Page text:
Homocysteine can be consumed by either its conversion to methionine by the transmethylation pathway or by its conversion to cysteine via the reverse transsulfuration pathway (Figure 1). Since dietary folate and vitamin B12 influence the channeling of homocysteine into the reverse transsulfuration pathway, levels of these cofactors may modulate H2S production. Decreased expression or activities of the enzymes methylenetetrahydrofolate reductase (MTHFR), methionine synthase (MS), CBS, or CSE may lead to hyperhomocysteinemia. MTHFR is the rate-limiting step in the methyl cycle, catalyzing the conversion of 5,10-methylenetetrahydrofolate to 5-methyltetrahydrofolate, a methyl donor for remethylation of homocysteine to methionine by MS, using NADPH as the reducing agent (Figure 1). MTHFR is the rate-limiting enzyme catalyzing folate production. Mutations in the MTHFR gene, which reduce its activity, confer a risk factor for developing AD and atherosclerosis. The mutations that elevate homocysteine include 677C > T, 1298A > C (Castro et al., 2003). The levels of homocysteine in the serum of AD patients and those with mild cognitive impairment (MCI) have been reported to be significantly higher than normal subjects (Joosten et al., 1997; Clarke et al., 1998; Kim et al., 2013; Ma et al., 2017). Similarly, mutations in CTH, the gene encoding CSE, are also linked to elevated homocysteine levels, for instance, the 1364G>T (Ser403Ile) and CTH 1364T/T homozygotes were associated with hyperhomocysteinemia (Wang and Hegele, 2003; Wang et al., 2004). The first report of CTH mutations in cystathioninuric individuals reported two frameshift mutations, c.940_941delCT (p.Leu262ThrfsX20), and c.1220delC (p.Thr355IlefsX18) and two missense mutations, c.200C>T (p.Thr67Ile) and c.718C>G (p.Gln240Glu) (Wang and Hegele, 2003). The single nucleotide polymorphism in CTH, originally described as c.1364G>T (p.S403Ile) was renamed as.c.1208G>T (p.Ser403Ile), according to the current convention (Kraus et al., 2009). Consistent with these observations, mice lacking CSE and CBS display increased homocysteine levels in both the blood and the CSF (Yang et al., 2008; Akahoshi et al., 2019). Increased homocysteine concentration compromises the integrity of the blood-brain barrier in mice as measured in the Cbs+/– mice (Kamath et al., 2006).

Various strategies have been utilized to counter the toxicity induced by elevated homocysteine levels, including supplementation with vitamin B6. Administering B6 (pyridoxine) may be effective where defective transsulfuration occurs, as the enzymes CSE and CBS utilize pyridoxal 5- phosphate (PLP) as a cofactor, which influences the flux through the reverse transsulfuration pathway (Lima et al., 2006; Gregory et al., 2016). Interestingly, in Huntington’s disease (HD), impaired PLP metabolism has been observed both in mouse models as well as in patients, which together with the impaired transsulfuration pathway, contributes to impaired cysteine and H2S metabolism (Sbodio et al., 2016; Sorolla et al., 2016). In several instances, supplementation with betaine has proven beneficial as betaine serves as the methyl donor in the remethylation of homocysteine to methionine and S-adenosylmethionine (SAM) (Chai et al., 2013; McBreairty et al., 2016). In cases, where mutations occur in the MTHFR gene, this strategy may not work. Vitamin B12 therapy has also proven beneficial in delaying symptoms of AD. Vitamin B12 (cobalamin) serves as a cofactor for methionine synthase, which is one of the enzymes involved in the conversion of homocysteine to methionine. Methylmalonyl-CoA mutase (MUT) is the only other enzyme identified, which utilizes vitamin B12 (Watkins and Rosenblatt, 1989; Froese et al., 2019). For cobalamin to be utilized, its efficient transit through the intracellular lysosomal compartment and subsequent delivery to the cytosol and mitochondria is required. Lysosomal function is derailed in Alzheimer’s disease (AD) and its utilization is compromised (Zhao et al., 2015).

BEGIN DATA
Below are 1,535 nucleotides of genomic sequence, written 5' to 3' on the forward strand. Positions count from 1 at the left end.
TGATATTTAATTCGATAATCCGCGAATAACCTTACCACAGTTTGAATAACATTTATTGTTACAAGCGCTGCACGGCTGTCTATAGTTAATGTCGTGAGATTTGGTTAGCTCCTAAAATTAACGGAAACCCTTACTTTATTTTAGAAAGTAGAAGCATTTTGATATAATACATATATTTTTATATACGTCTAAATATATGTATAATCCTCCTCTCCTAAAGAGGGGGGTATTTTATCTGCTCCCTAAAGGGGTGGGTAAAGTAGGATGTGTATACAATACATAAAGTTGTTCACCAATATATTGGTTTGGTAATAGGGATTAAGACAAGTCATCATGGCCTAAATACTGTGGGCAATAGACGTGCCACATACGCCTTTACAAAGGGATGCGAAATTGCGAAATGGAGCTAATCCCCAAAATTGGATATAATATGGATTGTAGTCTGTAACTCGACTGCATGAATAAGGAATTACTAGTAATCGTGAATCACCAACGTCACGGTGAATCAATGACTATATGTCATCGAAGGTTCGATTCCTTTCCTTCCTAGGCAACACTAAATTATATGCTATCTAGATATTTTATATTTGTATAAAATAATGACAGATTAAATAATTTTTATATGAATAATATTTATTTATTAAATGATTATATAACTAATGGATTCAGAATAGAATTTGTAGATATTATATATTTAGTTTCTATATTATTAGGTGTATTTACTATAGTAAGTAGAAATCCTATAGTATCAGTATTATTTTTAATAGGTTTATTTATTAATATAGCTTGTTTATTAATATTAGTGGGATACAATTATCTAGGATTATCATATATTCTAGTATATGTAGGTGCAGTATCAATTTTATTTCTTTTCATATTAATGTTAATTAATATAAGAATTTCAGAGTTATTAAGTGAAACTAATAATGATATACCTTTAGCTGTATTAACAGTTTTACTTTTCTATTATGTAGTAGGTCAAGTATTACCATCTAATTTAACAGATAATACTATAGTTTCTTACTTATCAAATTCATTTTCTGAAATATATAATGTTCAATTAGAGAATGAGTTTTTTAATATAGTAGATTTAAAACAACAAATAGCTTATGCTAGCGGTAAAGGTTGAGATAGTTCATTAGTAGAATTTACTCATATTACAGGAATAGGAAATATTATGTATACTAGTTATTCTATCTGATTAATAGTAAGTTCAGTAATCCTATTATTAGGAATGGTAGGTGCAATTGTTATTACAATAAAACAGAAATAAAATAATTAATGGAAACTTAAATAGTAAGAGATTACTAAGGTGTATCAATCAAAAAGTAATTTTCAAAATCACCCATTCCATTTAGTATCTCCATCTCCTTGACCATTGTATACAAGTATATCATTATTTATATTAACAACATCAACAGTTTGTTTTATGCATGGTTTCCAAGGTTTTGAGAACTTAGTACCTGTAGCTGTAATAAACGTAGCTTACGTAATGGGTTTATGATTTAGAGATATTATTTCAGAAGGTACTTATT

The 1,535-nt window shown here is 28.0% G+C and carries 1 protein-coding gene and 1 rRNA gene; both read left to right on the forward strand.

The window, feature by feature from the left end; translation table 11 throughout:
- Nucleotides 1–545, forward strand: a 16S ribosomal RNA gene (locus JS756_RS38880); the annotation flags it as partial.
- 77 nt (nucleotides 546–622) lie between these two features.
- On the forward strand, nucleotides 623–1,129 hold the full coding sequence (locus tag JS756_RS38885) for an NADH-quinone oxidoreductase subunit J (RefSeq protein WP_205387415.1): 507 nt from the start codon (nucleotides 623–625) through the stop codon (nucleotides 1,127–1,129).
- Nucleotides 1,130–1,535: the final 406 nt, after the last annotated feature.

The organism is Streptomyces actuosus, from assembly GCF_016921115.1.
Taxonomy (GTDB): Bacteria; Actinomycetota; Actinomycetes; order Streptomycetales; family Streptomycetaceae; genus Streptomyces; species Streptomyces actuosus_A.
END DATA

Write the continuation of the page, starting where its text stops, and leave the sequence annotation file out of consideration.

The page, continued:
In a randomized placebo-controlled trial in older men, supplementation with folate, vitamin B6 and vitamin B12 daily for 2 years decreased homocysteine levels and reduced the rate of increase in circulating levels of amyloid-β1–40 (Flicker et al., 2008). Similarly, folate supplementation for 3 years improved measures of cognitive function in men and women aged 50–70 years with raised plasma total homocysteine and normal serum vitamin B12 (Durga et al., 2007). Other studies reported increases in homocysteine levels in a cohort with mild to moderate AD as a function of disease progression, however, no significant decline in either dietary intake or blood levels of vitamin B12/folate was observed indicating that other reasons for hyperhomocysteinemia may operate (Farina et al., 2017).

Suboptimal Activity of the Reverse Transsulfuration Pathway

The reverse transsulfuration pathway leads to the production of cysteine, the availability of which is the rate-limiting step for glutathione (GSH) biosynthesis. Glutathione levels, as measured by in vivo proton magnetic resonance spectroscopy, were lower in hippocampi and frontal cortices of patients with AD compared to healthy controls where decreases in glutathione were correlated to decline in cognitive function. Cysteine is taken up by neurons by EAAC1/EAAT3, which exchanges cysteine for glutamate. Soluble Aβ can impair cysteine and glutathione metabolism in cells by inhibiting EAAT3 (Hodgson et al., 2013). Also, EAAT3 accumulates in the detergent-insoluble fraction of hippocampal neurons instead of its normal localization at the plasma membrane and its depletion causes age-dependent neurodegeneration (Aoyama et al., 2006; Duerson et al., 2009). Dysregulated cysteine metabolism has been observed in aging as well as neurodegenerative diseases such as Huntington’s disease (Dedeoglu et al., 2004; Paul et al., 2014; Zivanovic et al., 2019).